Multiple Microhabitat Pond Microcosm (good cross section of a pond)
A Large Pond
Building a Pond
"Pond" Cultures of Microscopic Invertebrates
Internet keywords: pond building homemade.
An ecosystem consists of the whole community of living organisms (biocenosis), the abioticcomponent of a certain environment (biotope) and their relationships.
The relationships essentially consist in a flux of substances which pass from thenon-living components to living ones and in a flux of energy which passes from thephotosynthetic organisms (plants) to the herbivorous animals, then to carnivores. Thewastes and the dead organisms are then decomposed by the micro-organisms which brake downthe substances back to simple components, in a full cycle.
1 - With a shovel in a field or in a wood, dig a square hole of about half a meter (1 1/2feet) square and about 40 cm (18") deep. Describe the non-living components of thesoil and all forms of life you find: roots, earthworms, snails, centipedes, spiders,crickets, etc. To complete the description of the ecosystem of the soil, look forinformation on the role of each of these organisms and the relationships with the otherforms of life of this environment.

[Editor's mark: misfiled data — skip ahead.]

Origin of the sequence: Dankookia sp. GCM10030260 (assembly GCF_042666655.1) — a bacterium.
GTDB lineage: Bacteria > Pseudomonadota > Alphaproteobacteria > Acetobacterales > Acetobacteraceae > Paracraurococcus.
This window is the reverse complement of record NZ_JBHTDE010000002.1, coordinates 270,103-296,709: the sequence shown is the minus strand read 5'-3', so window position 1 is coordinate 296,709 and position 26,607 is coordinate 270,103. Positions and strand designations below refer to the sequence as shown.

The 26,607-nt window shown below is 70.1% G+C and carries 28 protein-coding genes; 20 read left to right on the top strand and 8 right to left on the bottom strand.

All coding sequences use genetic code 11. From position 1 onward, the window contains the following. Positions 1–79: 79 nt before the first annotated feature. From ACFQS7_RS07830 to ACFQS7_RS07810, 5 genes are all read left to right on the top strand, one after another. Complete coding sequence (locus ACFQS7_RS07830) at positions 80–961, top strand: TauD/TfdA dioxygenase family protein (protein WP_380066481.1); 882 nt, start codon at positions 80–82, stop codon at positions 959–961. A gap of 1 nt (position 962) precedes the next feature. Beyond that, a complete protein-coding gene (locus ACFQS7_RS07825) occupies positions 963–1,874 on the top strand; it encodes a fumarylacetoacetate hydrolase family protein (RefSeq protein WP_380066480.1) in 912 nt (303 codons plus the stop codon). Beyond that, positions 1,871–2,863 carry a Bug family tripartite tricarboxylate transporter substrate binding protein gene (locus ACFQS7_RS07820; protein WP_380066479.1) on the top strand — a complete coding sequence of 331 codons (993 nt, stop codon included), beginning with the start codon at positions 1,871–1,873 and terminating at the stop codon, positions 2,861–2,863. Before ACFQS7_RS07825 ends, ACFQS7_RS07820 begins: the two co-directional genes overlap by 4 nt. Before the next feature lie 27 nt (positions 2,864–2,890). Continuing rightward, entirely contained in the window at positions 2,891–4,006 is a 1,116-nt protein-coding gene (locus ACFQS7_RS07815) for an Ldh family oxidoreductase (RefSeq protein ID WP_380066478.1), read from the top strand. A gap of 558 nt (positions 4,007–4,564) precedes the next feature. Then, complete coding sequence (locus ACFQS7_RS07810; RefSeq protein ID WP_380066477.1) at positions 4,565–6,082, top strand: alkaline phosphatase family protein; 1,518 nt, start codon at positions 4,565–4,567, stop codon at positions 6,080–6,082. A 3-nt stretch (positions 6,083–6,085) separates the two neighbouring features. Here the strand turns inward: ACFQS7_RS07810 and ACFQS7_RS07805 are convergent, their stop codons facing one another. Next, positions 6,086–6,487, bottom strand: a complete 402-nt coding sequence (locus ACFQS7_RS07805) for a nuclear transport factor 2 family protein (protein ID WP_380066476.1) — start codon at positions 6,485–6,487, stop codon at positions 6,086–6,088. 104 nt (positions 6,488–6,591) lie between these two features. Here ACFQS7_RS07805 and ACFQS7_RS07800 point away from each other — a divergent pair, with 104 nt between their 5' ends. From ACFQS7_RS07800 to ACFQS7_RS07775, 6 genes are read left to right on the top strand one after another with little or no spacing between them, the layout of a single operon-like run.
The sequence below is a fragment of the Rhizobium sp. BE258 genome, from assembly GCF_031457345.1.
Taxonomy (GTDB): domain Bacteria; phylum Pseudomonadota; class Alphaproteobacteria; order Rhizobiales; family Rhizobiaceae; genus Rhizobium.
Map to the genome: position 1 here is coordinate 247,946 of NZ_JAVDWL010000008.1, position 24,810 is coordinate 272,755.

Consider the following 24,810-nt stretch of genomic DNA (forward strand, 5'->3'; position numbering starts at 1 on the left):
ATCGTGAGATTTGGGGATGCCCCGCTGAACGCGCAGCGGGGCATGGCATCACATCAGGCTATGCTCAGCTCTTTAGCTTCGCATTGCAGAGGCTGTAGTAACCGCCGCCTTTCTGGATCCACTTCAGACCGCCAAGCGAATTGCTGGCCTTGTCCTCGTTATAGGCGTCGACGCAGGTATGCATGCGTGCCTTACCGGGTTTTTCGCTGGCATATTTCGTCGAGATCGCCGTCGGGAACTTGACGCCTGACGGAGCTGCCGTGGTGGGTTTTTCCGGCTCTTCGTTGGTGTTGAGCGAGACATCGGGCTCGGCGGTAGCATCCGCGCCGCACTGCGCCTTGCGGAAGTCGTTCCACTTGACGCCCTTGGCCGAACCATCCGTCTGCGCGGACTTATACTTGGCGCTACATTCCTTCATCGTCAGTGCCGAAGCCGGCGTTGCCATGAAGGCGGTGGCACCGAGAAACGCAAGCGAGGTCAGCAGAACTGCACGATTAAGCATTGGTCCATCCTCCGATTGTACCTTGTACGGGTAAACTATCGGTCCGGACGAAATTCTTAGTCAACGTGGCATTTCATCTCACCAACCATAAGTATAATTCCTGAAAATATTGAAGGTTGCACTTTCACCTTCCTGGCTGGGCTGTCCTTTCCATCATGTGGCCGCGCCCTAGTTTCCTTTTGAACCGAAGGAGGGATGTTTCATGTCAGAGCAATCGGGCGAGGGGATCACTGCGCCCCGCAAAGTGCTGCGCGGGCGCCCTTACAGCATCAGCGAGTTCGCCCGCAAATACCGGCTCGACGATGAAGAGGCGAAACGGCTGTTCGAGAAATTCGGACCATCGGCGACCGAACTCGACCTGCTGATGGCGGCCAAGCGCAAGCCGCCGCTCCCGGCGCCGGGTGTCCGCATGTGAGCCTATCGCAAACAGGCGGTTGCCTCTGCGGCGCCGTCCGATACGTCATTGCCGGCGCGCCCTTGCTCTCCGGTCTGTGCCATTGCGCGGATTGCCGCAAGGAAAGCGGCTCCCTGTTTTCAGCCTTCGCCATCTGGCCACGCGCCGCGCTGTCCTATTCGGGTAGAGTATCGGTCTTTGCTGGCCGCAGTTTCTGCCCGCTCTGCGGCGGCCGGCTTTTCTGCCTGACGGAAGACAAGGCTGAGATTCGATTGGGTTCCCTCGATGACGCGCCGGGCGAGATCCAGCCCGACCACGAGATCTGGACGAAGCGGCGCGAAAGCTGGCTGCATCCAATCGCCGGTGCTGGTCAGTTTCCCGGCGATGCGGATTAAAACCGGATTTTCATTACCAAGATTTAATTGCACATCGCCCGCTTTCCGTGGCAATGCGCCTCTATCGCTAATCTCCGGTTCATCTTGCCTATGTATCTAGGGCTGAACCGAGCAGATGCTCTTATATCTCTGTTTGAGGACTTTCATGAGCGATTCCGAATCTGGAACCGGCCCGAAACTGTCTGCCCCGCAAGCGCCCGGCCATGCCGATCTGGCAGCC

2 - In similar way you have studied the soil ecosystem, you can analyze other ecosystemssuch as the ones in a forest, pond, shore, or desert.
G. and L. Durrell (2) can be useful, or there are many other books on this matter.
An Illustration of a Soil Ecosystem
Protocols for a Soil Ecosystem Approach for Characterizing Soil Biodiversity
Internet keywords: soil ecosystem.
Break the tip off a spiderwort leaf and wait for a drop of sap to appear, then touch it with your fingertip and notice how far you can stretch a thread of sap. This resemblance to a spider's silk may explain where its name came from. The gooey quality of the sap definitely explains its familiar nickname of "cow slobber"! While you are up close, look at the lo-ong purple hairs on the stamens!
Plants can carry out the process of photosynthesis. This is a chemical reaction that provides food for plants. Could you imagine if we could activate the process of photosynthesis within our bodies? It would bring a whole new meaning to dining outdoors! These worksheets help students understand key vocabulary and concepts within the plant family.